Should the IOC change just because the US is the only developed country in the world unwilling to commit public funds into things like venues though? Moves towards efficiency, cost effectiveness and better legacies are always welcome, but there comes a point where someone has to pay for things. And if cities like Paris, London, Rome, Sydney, Tokyo (not the Dohas of this world but big cities in democracies) are happy with the model for the Summer Games how much should it actually be changed?

Let me ask you this: What reforms, exactly, would you want to see that would substantially lower the cost to the point where - say - Boston's bid survived?

Edited by Rob.

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Let me ask you this: What reforms, exactly, would you want to see that would substantially lower the cost to the point where - say - Boston's bid survived?

They have to bring down the size of the Games. Even before he became head of the USOC, Peter Ueberroth opined that a manageable SOGs would be 17-18 sports; and he would have cut out redundant, borderline sports (the taekwando-judo-wrestling, ping-pong, etc. which were just put in to appease the Asian nations). And of course that strong stand of his kept him out of the IOC because the IFs and nations strong in those sports would blocked his entry one war or another. Cut out the 4 sites for football as well -- ridiculous.

Now they've thrown in rugby on the excuse that well, the venues are already in place...so let's throw in one more sport. Well, there are some 20 venues in place. Why not double up the sports -- to, like the ridiculous Asian Games -- so there would be at least 40 sports? SO, it's more like Agenda 1920, rather than Agenda2020. If the TOPs start dropping out, maybe the IOC will really institute reforms.

And that set of theirs yesterday? I don't think that was such a great design? Kinda pretentious, if you ask me.

Edited by baron-pierreIV

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Cutting out football which is extremely profitable - if an odd bedfellow with other Olympic sports - will only makes things worse. And the combat sports can be farmed off to a convention centre. Again, not a huge cost saving there I wouldn't think.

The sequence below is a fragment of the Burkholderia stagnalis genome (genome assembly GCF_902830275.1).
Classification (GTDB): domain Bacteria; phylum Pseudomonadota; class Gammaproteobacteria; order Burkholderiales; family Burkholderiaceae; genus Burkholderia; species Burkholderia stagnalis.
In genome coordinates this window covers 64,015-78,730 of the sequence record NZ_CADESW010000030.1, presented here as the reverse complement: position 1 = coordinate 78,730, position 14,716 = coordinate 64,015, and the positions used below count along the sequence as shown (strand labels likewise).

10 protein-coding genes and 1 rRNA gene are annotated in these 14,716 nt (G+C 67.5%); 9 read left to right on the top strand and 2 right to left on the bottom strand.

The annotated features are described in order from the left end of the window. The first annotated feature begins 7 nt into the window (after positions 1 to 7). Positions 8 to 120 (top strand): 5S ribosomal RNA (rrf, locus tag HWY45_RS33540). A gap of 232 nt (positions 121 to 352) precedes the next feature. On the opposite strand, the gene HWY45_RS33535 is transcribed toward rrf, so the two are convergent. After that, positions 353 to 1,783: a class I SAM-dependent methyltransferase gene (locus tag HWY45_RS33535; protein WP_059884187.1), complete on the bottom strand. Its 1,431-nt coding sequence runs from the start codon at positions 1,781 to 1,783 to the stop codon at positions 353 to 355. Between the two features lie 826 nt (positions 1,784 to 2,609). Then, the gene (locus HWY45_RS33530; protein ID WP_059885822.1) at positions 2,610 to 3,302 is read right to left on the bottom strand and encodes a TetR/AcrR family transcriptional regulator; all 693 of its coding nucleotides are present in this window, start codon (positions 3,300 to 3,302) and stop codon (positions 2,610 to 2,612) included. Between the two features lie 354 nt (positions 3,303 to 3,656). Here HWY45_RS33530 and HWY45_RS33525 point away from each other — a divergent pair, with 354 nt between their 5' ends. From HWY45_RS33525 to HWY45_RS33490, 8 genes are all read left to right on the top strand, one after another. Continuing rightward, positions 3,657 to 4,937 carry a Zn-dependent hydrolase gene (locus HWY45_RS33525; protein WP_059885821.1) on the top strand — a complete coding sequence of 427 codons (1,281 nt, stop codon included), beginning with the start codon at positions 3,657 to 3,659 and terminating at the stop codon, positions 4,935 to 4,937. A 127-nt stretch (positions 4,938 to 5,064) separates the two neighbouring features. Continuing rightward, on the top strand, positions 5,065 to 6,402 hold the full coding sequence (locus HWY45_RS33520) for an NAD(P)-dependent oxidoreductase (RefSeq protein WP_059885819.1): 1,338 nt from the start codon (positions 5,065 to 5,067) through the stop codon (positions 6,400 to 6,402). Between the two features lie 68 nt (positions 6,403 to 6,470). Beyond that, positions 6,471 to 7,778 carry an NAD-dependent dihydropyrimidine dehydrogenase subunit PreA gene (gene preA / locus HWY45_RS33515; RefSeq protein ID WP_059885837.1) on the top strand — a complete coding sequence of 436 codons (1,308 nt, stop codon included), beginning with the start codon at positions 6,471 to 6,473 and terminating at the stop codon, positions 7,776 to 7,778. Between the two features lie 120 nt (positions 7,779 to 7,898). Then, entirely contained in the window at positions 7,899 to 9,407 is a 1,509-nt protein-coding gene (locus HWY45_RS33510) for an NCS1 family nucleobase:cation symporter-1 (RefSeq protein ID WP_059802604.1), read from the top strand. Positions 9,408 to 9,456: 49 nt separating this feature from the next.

There are other sports which you'd cut first if you wanted to save some money. Ones with more awkward venue requirements.

Why would the TOPs start dropping out though? Tokyo is showing there's a huge appetite for sponsoring the Olympics still.

I didn't see the set (I chose sleep over the Beijing-Almaty battle royale). But the IOC pretentious?! Never?!

Edited by Rob.

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Let me ask you this: What reforms, exactly, would you want to see that would substantially lower the cost to the point where - say - Boston's bid survived?

LA 1984 went well despite the lack of a taxpayer guarantee. Let other American cities do the same.

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Los Angeles 1984 also cost a mere $584 million. That doesn't even buy you security these days.

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LA 1984 went well despite the lack of a taxpayer guarantee. Let other American cities do the same.

And who pays for any construction overruns then? The problem Boston had wasn't simply the guarantee existed, but the fact Bostonians knew it would be needed. They know the days of a completely privately funded Games are over despite the assurances from bid leaders. Removing a clause in a contract doesn't change that.

So what would materially have to change for Boston's bid to have survived? How would the Games have to change, in your opinion for not just Boston but US cities outside of LA to be interested again?

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Agreed, many sports don't cost much (football, sports that can easily be held in convention centers). But somehow, football in the Olympics is absurd to me. I have no idea who got gold in London 2012? Who does? But I'm pretty sure we all know who won the World Cup last year. You can't beat World Cup regarding football. And it's like meaningless during Olympics. Who watches the football competitions during the Olympics? The only nice thing about it is that it's generally held outside of the hosting city, like sailing, so it gets people who cant' afford to go to the host city to watch an Olympic competition...